Julian Schnabel Takes Toronto by Storm


Julian Schnabel Untitled (Self-Portrait) 2005 © 2005 Julian Schnabel

Renowned New York artist/filmmaker/photographer, Julian Schnabel, is making a big splash in the Toronto art world. Julian Schnabel: Art and Film, his upcoming exhibition at the AGO, will showcase about 60 pieces including paintings, sculptures and photography. Cinematic themes and personalities are common subject matters in Schnabel’s work and this exhibit highlights his longstanding relationship between art and film.

Well known for his eccentric personality, Schnabel first garnered international status in the early 80s with his large-scale paintings set on broken ceramic plates and by the mid-80s he had become a prominent force in the Neo-expressionism movement. Sizeable canvases filled with bold strokes and vibrant colours often typify his paintings.

Having received some harsh reviews from the critics over the years – the rich and famous worship him – Schnabel’s works of art sell for millions and his exhibitions often sellout. At his recent AGO premiere the 58-year-old artist spoke candidly about this criticism, “You don’t always get the ball back in your court.” He cites a reference from The Godfather where Vito Corleone, the head of the Corleone crime family, gets shot five times and doesn’t die. Schnabel adds, “I say, if you get five bullets in you and you’re still standing, you got to be worth something.”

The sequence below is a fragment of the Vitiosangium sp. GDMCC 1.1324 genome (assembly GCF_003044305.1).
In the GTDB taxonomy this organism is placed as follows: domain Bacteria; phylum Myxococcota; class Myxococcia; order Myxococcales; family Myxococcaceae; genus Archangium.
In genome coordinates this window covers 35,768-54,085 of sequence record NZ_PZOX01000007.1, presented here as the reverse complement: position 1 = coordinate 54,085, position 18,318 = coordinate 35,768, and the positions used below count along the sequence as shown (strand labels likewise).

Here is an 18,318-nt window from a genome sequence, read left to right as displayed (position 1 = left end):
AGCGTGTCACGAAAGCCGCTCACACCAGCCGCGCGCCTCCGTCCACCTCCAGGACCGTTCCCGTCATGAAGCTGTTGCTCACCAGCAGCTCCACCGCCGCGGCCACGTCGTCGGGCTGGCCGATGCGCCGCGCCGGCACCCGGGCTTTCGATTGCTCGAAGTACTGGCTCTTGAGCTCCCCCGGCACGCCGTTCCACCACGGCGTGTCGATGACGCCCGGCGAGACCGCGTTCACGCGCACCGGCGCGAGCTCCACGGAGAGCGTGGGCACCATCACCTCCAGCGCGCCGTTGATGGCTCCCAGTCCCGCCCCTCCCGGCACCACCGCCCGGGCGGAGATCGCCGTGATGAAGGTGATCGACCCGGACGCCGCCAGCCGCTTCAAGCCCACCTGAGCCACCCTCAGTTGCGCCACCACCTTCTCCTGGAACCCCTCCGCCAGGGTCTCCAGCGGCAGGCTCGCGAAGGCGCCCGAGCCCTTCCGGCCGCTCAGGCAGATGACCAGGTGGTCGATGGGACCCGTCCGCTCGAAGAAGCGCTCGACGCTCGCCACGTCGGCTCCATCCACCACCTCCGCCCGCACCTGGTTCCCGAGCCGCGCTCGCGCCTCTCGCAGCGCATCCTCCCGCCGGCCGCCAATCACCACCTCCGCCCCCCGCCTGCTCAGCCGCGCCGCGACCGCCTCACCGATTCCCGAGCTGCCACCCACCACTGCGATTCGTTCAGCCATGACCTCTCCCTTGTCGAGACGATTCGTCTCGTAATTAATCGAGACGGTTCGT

The “Schnabel hype” is quickly gaining more momentum as his latest film, Miral, will have its North American premiere at TIFF which kicks off a week after the opening of his AGO exhibit. Starring Freida Pinto and Willem Dafoe, the film is about a Palestinian woman who opens an orphanage in Jerusalem following the creation of Israel in 1948. Schnabel is best known for films such as Basquiat and The Diving Bell and the Butterfly and has received many awards included the Golden Globe and an Academy Award nomination.

The love affair between Schnabel and Toronto is evident, “I like this town you have here, it feels so familiar,” he says. “It’s like Houston, or some other places I’ve been. It’s like this computer chip run amuck, with all different kinds of architecture everywhere. It also feels like the United States did 50 years ago before everything went to shit.”

Julian Schnabel: Art and Film runs September 1, 2010 to January 2, 2011 at the AGO. Schnabel will appear at a public talk on September 15 and four of his films – Basquiat (1996), Before Night Falls (2001), Lou Reed: Berlin (2007) and The Diving Bell and the Butterfly (2007) – will screen throughout the exhibition’s run. You can catch his film, Miral, at TIFF on September 13, 2010 @ Ryerson Theatre, 6pm (Premium Screening) and September 14, 2010 @ Varsity B, 9am